This site is entirely user-supported. See how you can help.
We don't have any photos of this building yet. Why don't you be the first to send us one?
Latitude: 50.5474 / 50°32'50"N
Longitude: -3.5942 / 3°35'38"W
OS Eastings: 287149
OS Northings: 73167
OS Grid: SX871731
Mapcode National: GBR QS.BS9X
Mapcode Global: FRA 37CM.7LT
Entry Name: 9, Crossley Moor Road
Listing Date: 21 June 1977
Last Amended: 1 October 2010
Source: Historic England
Source ID: 1097052
English Heritage Legacy ID: 85388
Location: Kingsteignton, Teignbridge, Devon, TQ12
Civil Parish: Kingsteignton
Built-Up Area: Kingsteignton
Traditional County: Devon
Lieutenancy Area (Ceremonial County): Devon
Church of England Parish: Kingsteignton St Michael
Church of England Diocese: Exeter
1515/5/131 CROSSLEY MOOR ROAD
(Formerly listed as:
CROSSLEY MOOR ROAD
(Formerly listed as:
CROSSLEY MOOR ROAD
BROOK FARM HOTEL)
Former farmhouse, converted to a house and restaurant. Possibly early C16 origins with C17 remodelling. It was extended in the C19 and renovated in the C20.
MATERIALS: Whitewashed, rendered cob walls with a thatched roof that is hipped at the ends and half-hipped at the end of the rear wing, also an axial stack, front lateral stack and a stack at the junction with the rear wing.
PLAN: A two storey building with an overall L-shaped plan comprising a principal range that fronts onto the roadside and a rear wing. The latter may have formerly been an outbuilding that has been converted into house accommodation. The interior of the main range has been altered but retains evidence of a two-room and through passage plan. There is a C19 addition at its northern end.
EXTERIOR: Asymmetrical five-window arrangement to the principal (east) elevation with regular fenestration of three-light C20 casements with square leaded panes; two windows at the extreme left wrap round the south return of the building. There is a blocked doorway to the former passage to the left of the front lateral stack. The C19 addition to the right hand end projects forwards slightly. To the rear elevation, the thatch eaves are curved at the junction between the rear wing and main range.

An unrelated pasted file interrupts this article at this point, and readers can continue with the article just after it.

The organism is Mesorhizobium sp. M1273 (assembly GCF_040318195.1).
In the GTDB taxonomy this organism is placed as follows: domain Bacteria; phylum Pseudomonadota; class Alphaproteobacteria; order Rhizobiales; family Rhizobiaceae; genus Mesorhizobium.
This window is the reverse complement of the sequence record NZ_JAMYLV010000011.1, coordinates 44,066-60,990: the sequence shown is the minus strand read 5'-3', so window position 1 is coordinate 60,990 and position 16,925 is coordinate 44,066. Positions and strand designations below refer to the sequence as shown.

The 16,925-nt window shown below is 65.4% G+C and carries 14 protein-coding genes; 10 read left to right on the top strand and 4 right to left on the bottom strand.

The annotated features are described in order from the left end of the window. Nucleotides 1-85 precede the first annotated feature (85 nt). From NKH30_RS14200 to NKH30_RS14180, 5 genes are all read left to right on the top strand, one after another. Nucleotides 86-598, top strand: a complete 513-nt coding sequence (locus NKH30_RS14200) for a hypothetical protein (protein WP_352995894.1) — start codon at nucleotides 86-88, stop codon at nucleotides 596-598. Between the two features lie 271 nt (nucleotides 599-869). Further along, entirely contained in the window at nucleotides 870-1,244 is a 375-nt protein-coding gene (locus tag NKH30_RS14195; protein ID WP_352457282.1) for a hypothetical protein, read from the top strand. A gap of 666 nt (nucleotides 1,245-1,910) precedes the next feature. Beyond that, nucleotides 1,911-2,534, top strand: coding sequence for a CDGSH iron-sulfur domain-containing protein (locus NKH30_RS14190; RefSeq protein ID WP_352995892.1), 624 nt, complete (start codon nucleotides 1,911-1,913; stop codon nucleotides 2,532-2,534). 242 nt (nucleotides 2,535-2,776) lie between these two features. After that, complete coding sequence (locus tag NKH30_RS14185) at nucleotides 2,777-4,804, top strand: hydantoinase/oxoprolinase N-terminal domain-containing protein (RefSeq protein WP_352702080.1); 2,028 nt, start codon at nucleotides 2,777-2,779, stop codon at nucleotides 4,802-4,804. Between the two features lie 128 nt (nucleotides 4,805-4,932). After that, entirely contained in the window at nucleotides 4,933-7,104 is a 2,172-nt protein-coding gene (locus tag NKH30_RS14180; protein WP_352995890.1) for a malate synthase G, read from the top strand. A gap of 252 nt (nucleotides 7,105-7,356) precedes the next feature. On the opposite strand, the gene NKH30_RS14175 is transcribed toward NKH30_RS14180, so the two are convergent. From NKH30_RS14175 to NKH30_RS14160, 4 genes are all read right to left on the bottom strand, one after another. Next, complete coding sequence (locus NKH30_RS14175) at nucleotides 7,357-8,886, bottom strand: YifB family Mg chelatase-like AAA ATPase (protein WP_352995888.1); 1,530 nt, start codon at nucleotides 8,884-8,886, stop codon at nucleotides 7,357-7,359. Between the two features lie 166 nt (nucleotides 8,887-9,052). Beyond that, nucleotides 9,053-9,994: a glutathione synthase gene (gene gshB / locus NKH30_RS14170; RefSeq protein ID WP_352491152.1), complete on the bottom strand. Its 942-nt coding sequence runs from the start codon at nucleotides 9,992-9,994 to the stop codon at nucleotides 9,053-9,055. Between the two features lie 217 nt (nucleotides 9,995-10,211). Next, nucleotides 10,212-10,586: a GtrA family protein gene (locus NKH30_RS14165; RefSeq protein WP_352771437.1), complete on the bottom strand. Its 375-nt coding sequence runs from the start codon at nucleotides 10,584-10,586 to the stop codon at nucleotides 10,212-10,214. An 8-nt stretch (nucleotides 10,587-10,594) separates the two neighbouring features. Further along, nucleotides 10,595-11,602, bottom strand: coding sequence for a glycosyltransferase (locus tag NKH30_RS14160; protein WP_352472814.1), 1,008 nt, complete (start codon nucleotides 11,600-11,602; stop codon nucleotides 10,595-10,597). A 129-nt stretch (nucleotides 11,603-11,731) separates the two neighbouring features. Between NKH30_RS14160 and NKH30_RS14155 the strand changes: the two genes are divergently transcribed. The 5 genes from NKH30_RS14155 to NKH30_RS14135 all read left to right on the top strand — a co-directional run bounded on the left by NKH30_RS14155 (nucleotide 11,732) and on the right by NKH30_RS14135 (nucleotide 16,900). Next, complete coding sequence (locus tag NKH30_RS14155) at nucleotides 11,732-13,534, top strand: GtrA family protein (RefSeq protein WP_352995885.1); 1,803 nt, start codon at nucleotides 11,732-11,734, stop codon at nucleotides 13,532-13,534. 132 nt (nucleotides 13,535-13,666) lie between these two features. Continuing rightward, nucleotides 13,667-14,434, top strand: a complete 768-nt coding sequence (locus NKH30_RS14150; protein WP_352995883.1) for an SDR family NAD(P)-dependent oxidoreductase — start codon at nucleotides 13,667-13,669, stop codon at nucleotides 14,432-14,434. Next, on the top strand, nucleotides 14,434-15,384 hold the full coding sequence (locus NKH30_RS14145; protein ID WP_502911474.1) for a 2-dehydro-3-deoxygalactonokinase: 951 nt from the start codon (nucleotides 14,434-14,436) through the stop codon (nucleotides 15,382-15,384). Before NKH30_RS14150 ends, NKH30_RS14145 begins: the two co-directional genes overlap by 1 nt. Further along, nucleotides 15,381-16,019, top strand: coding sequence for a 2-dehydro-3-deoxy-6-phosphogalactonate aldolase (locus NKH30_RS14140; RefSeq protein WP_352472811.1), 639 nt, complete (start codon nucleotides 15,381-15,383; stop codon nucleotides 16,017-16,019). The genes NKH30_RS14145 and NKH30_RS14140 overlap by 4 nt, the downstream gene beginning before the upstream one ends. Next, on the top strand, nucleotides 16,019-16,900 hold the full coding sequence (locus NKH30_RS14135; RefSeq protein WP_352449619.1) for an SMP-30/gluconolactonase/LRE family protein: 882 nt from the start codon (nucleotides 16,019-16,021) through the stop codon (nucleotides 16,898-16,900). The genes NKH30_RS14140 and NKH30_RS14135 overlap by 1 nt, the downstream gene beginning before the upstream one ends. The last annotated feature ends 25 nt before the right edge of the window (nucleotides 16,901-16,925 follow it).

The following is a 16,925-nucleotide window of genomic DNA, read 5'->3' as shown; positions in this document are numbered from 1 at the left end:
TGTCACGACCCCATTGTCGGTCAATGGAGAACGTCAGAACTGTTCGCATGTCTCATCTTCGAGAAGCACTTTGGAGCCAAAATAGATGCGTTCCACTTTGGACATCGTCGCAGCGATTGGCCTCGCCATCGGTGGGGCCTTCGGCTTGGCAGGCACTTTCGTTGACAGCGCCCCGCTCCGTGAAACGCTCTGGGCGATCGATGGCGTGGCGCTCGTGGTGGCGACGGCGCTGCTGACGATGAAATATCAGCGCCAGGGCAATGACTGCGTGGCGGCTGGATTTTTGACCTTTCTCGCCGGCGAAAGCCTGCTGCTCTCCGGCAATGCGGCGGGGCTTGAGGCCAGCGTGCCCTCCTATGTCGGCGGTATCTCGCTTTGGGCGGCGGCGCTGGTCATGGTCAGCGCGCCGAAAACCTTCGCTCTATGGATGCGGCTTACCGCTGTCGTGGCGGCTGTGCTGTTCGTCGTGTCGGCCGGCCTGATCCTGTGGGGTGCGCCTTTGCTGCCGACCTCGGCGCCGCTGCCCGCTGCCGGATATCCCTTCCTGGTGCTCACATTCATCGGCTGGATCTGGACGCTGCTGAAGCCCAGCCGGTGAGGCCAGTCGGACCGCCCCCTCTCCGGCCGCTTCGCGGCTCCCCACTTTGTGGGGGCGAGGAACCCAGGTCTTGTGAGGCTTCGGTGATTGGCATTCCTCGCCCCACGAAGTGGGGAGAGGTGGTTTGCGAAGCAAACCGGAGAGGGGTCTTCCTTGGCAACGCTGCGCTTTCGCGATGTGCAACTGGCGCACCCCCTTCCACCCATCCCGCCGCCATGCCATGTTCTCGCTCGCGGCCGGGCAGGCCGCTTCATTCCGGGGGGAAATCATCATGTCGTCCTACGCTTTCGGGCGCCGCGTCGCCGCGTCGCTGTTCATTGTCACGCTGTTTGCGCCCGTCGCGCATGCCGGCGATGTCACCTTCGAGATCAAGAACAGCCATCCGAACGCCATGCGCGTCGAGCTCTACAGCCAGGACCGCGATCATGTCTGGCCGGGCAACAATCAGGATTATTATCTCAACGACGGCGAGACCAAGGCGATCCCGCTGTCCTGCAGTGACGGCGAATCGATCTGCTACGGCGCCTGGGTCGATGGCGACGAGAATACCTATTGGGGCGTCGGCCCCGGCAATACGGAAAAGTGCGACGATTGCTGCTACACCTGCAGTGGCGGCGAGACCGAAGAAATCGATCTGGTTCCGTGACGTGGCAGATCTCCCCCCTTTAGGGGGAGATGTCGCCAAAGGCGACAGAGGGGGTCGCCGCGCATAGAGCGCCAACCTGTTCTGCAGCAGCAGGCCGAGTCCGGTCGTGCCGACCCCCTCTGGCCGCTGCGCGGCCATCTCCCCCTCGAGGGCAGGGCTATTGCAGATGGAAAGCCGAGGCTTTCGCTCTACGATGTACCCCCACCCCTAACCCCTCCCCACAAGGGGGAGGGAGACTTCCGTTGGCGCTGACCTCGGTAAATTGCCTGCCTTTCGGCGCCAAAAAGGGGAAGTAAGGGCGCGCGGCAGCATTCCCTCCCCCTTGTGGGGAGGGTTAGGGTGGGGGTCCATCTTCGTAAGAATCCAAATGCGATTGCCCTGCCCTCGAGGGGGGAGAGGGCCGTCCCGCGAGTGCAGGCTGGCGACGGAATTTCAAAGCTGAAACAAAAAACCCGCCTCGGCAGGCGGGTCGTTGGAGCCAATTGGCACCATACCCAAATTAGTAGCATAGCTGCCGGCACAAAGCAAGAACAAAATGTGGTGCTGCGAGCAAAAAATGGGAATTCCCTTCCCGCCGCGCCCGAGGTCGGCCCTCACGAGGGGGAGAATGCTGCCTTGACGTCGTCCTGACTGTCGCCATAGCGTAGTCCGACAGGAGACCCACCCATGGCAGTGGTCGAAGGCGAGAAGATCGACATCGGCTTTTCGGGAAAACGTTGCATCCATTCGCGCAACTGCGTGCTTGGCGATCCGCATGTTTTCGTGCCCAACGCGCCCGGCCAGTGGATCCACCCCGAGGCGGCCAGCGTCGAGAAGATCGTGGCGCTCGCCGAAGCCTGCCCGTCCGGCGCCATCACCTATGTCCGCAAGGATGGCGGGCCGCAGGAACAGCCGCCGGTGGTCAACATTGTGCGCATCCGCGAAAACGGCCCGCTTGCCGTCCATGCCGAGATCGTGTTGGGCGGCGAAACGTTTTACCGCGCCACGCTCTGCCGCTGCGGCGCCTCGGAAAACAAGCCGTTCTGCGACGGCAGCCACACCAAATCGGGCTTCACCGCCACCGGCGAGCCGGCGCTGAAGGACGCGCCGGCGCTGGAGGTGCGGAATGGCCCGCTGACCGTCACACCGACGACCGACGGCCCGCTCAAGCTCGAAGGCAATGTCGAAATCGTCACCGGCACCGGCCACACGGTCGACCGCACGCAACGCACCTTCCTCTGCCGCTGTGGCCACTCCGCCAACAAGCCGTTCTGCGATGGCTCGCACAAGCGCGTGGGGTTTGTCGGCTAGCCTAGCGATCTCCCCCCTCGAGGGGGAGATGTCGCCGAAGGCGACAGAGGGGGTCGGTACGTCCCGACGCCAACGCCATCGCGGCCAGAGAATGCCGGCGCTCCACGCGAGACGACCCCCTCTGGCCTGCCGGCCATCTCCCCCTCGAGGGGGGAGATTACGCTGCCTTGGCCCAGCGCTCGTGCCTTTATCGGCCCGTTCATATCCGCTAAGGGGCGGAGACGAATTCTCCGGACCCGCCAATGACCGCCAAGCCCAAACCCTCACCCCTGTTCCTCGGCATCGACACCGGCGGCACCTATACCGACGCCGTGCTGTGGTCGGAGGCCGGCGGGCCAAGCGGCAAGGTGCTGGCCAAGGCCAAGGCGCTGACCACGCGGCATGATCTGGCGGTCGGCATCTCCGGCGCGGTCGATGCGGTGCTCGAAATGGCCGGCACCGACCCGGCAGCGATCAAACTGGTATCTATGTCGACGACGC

INTERIOR: There have been internal alterations but some features of interest survive. Although the partitions of the passage have been removed, the exposed joists survive. The fireplace to the lateral stack has been blocked but early features may survive behind the plaster. Most of the cross beams have been replaced but one original beam survives at the left end; it is chamfered with diagonal stops. The shared fireplace between the right end and central rooms appears to have been wholly rebuilt. The stair rises from a doorway on the rear wall of the left hand room giving access both to the wing and the first floor of the main range which has early-C18 two panel doors into the first floor rooms from a rear corridor. The central first floor room has a circa early-C18 bolection moulded chimney piece and a blocked fireplace. Without access to the apex of the roof it is difficult to ascertain whether the house was originally an open hall: one side-pegged jointed cruck is visible upstairs with original rafters and purlins. The humped shape of the ridge does suggest, however, medieval origins and the surviving early roof timbers are of interest.
HISTORY: At one time the building is said to have been divided into three cottages. Cattle were led through the passage from the front of the house to the farm building at the rear within living memory, and C15 documents are said to have been discovered in the house and are now held in the museum at Newton Abbot.
REASON FOR DESIGNATION: 9 Crossley Moor Road is designated at Grade II for the following principal reasons:
* It is essentially a through passage house of early-C16 origins with C17 remodelling and a C19 addition
* It contains a significant proportion of historic fabric in a range of local vernacular materials
* It displays good craftsmanship and local building traditions
* Group value with other listed buildings nearby
This text is from the original listing, and may not necessarily reflect the current setting of the building.
Other nearby listed buildings